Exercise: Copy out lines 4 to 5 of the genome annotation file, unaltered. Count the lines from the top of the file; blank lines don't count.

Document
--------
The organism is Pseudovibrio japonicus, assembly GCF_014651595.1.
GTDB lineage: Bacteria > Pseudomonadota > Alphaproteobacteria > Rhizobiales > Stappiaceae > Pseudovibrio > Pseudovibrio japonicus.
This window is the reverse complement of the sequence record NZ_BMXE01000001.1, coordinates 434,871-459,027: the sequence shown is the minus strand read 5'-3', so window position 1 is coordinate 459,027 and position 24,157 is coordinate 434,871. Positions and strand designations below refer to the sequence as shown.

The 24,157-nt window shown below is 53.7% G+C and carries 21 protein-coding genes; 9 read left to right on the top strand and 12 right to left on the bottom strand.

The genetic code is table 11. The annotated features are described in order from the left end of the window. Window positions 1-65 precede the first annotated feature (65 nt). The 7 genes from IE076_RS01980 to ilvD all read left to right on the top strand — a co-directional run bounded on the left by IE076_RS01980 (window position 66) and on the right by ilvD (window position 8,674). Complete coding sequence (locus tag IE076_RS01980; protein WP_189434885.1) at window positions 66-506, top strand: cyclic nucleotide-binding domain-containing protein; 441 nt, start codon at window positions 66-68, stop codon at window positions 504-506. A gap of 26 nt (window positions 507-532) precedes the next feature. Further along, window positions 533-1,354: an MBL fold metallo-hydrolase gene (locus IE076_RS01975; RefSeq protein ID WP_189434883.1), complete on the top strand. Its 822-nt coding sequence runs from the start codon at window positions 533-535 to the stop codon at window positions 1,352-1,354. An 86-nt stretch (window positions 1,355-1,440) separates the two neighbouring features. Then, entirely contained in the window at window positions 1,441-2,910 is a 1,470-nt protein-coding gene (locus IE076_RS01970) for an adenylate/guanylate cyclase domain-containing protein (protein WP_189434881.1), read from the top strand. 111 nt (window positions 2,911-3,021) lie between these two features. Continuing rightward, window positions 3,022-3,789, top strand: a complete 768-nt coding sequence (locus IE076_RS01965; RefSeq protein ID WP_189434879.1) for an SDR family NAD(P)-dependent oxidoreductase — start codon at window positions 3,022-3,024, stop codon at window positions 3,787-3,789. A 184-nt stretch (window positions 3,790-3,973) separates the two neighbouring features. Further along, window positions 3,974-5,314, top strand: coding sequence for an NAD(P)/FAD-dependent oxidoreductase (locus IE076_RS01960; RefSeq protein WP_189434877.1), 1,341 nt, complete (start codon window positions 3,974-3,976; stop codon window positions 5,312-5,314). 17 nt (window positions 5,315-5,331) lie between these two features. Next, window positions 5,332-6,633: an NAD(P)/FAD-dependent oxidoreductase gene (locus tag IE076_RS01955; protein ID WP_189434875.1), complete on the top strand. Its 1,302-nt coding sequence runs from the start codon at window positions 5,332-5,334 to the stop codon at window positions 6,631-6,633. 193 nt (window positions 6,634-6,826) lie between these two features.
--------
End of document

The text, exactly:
The 24,157-nt window shown below is 53.7% G+C and carries 21 protein-coding genes; 9 read left to right on the top strand and 12 right to left on the bottom strand.

The genetic code is table 11. The annotated features are described in order from the left end of the window. Window positions 1-65 precede the first annotated feature (65 nt). The 7 genes from IE076_RS01980 to ilvD all read left to right on the top strand — a co-directional run bounded on the left by IE076_RS01980 (window position 66) and on the right by ilvD (window position 8,674). Complete coding sequence (locus tag IE076_RS01980; protein WP_189434885.1) at window positions 66-506, top strand: cyclic nucleotide-binding domain-containing protein; 441 nt, start codon at window positions 66-68, stop codon at window positions 504-506. A gap of 26 nt (window positions 507-532) precedes the next feature. Further along, window positions 533-1,354: an MBL fold metallo-hydrolase gene (locus IE076_RS01975; RefSeq protein ID WP_189434883.1), complete on the top strand. Its 822-nt coding sequence runs from the start codon at window positions 533-535 to the stop codon at window positions 1,352-1,354. An 86-nt stretch (window positions 1,355-1,440) separates the two neighbouring features. Then, entirely contained in the window at window positions 1,441-2,910 is a 1,470-nt protein-coding gene (locus IE076_RS01970) for an adenylate/guanylate cyclase domain-containing protein (protein WP_189434881.1), read from the top strand. 111 nt (window positions 2,911-3,021) lie between these two features. Continuing rightward, window positions 3,022-3,789, top strand: a complete 768-nt coding sequence (locus IE076_RS01965; RefSeq protein ID WP_189434879.1) for an SDR family NAD(P)-dependent oxidoreductase — start codon at window positions 3,022-3,024, stop codon at window positions 3,787-3,789. A 184-nt stretch (window positions 3,790-3,973) separates the two neighbouring features. Further along, window positions 3,974-5,314, top strand: coding sequence for an NAD(P)/FAD-dependent oxidoreductase (locus IE076_RS01960; RefSeq protein WP_189434877.1), 1,341 nt, complete (start codon window positions 3,974-3,976; stop codon window positions 5,312-5,314). 17 nt (window positions 5,315-5,331) lie between these two features. Next, window positions 5,332-6,633: an NAD(P)/FAD-dependent oxidoreductase gene (locus tag IE076_RS01955; protein ID WP_189434875.1), complete on the top strand. Its 1,302-nt coding sequence runs from the start codon at window positions 5,332-5,334 to the stop codon at window positions 6,631-6,633. 193 nt (window positions 6,634-6,826) lie between these two features.